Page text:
Much of the Wikipedia article about this resolution deals with the different interpretation of the resolution - specifically, whether it requires withdrawal from all the territories or only some of those. It has been largely agreed that the 1949 ceasefire line (also known as Green line or 1967 border) would require some adjustment, to ensure the security of the state of Israel. Indeed, border negotiations are a part of the final status negotiations as per Oslo agreements (which post-date the resolution 242.)

Note that the Green line is not a border, and does not coincide with the borders proposed by the UN partition plan of 1947.

Note also that the territories occupied by the Israeli forces in 1967 also include the Golan heights, which used to be under Syrian control, and which dominate the Palestine and notably the Sea of Galilee (the principal source of potable water) and therefore of strategic significance. It is inconceivable that Israel withdraws from the Golan heights without negotiating a peace agreement with Syria.

Oslo agreements
In 1990s majority of Israelis have clearly indicated their support for two-state solution, which would be roughly based on the Green line, as manifested by their support for the Oslo process, initiated by then prime-minister Yitzhak Rabin and foreign minister Shimon Peres (the two, together with Palestinian Leader Yasir Arafat shared the Nobel peace prize in 1994.) enter image description here

The support has diminished, but far from vanished, after the Second Intifada of 2000-2005. Even Benjamin Netanyahu, upon becoming prime minister in 2009, declared his support for the two-state solution, and continue to maintain it as the official policy until recently.

Gaza disengagement of 2005
Israel did withdraw from Gaza, essentially to 1967 lines, under prime minister Ariel Sharon, and possibly planned such withdrawal from the West Bank. That this didn't happened is explained by Sharon becoming incapacitated by a stroke, and that Gaza began to pose more danger to Israel.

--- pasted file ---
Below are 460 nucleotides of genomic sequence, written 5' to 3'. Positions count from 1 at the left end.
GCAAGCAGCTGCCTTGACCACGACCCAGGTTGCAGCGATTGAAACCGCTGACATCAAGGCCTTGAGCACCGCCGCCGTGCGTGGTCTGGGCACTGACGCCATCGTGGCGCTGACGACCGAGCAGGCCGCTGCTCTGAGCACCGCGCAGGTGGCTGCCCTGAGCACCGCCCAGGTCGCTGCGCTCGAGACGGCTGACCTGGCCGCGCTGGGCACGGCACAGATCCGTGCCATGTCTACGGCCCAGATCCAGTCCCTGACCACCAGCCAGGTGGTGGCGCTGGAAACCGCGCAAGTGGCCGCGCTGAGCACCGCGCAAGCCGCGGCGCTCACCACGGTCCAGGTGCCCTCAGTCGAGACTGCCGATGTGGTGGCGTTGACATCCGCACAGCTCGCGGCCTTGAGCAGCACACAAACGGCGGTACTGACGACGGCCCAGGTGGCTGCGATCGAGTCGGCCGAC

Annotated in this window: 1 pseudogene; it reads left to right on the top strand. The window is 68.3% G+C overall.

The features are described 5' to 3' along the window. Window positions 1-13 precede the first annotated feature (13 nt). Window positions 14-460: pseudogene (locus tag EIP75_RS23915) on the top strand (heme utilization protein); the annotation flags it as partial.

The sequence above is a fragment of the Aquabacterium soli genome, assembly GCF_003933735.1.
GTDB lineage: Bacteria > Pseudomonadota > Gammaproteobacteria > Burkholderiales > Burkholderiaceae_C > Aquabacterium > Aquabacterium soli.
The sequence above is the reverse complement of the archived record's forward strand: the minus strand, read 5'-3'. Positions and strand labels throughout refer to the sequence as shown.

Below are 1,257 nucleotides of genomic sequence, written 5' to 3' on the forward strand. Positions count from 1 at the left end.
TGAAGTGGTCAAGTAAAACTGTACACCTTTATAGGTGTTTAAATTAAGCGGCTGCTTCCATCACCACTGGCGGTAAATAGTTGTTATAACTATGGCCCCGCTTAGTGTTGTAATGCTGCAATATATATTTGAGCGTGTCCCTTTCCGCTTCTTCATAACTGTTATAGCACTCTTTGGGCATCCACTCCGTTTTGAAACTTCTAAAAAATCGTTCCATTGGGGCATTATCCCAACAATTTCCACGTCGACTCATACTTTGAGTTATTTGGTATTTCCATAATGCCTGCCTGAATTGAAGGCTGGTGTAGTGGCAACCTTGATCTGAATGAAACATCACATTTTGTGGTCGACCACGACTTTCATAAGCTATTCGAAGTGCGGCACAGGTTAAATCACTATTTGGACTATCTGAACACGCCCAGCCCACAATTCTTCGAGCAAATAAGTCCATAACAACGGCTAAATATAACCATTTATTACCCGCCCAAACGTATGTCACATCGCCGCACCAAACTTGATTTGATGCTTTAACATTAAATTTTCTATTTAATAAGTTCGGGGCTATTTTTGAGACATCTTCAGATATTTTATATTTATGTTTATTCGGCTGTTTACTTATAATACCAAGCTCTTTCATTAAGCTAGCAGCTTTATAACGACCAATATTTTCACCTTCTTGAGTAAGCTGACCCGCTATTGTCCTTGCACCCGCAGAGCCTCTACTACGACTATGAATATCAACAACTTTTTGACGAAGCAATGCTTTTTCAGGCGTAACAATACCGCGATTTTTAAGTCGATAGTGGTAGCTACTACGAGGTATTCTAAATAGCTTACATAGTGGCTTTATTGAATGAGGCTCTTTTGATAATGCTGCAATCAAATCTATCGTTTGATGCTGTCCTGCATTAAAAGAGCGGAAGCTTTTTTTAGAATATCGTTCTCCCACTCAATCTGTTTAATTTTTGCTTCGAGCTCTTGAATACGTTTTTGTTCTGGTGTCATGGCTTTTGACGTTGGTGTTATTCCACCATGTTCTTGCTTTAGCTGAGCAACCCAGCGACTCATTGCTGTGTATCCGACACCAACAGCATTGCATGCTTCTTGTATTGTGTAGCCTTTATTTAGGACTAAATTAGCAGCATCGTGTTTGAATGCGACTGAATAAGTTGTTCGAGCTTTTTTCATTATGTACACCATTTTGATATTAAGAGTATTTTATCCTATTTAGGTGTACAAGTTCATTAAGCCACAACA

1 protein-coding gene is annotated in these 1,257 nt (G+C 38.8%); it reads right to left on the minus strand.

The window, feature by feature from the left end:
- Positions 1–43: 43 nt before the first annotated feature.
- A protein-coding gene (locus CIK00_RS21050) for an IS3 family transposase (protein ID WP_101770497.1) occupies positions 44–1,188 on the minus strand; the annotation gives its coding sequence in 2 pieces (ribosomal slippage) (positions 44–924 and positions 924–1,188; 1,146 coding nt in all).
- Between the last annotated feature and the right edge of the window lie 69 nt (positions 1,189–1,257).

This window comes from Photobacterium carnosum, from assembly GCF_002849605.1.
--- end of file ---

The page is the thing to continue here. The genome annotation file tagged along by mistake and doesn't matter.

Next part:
Withdrawal to 1967 lines would not bring peace
There are currently many influential actors in this conflict who are not satisfied with two-state solution based on 1967 borders. Notably, the official policy of the Palestinian movement Hamas, which ruled Gaza until recently, is liberation of "all of the Palestine, from the river to the sea, which means obliterating Israel."

To summarize: while two-state solution based on 1967 lines seems like a no-brainer to somebody who encounters this conflict for the first time, the actual state of affairs is more complicated.

Regarding the public support for the two state solution, one could quote the opinion polls cited in the relevant Wikipedia article:

Many Palestinians and Israelis, as well as the Arab League,[71] have stated that they would accept a two-state solution based on 1949 Armistice Agreements, more commonly referred to as the "1967 borders". In a 2002 poll conducted by PIPA, 72% of both Palestinians and Israelis supported at that time a peace settlement based on the 1967 borders so long as each group could be reassured that the other side would be cooperative in making the necessary concessions for such a settlement.[72] A 2013 Gallup poll found 70% of Palestinians in the West Bank and 48% of Palestinians in Gaza Strip, together with 52% of Israelis supporting "an independent Palestinian state together with the state of Israel".[73] [...] In December 2022, support for a two-state solution was 33% among Palestinians, 34% among Israeli Jews, and 60% among Israeli Arabs. 82% of Israeli Jews and 75% of Palestinians believed that the other side would never accept the existence of their independent state.[90]

At the end of October 2023, the two-state solution had the support of 71.9% of Israeli Arabs and 28.6% of Israeli Jews.[91] In that same month, according to Gallup, just 24% of Palestinians supported a two-state solution, a drop from 59% in 2012.[92]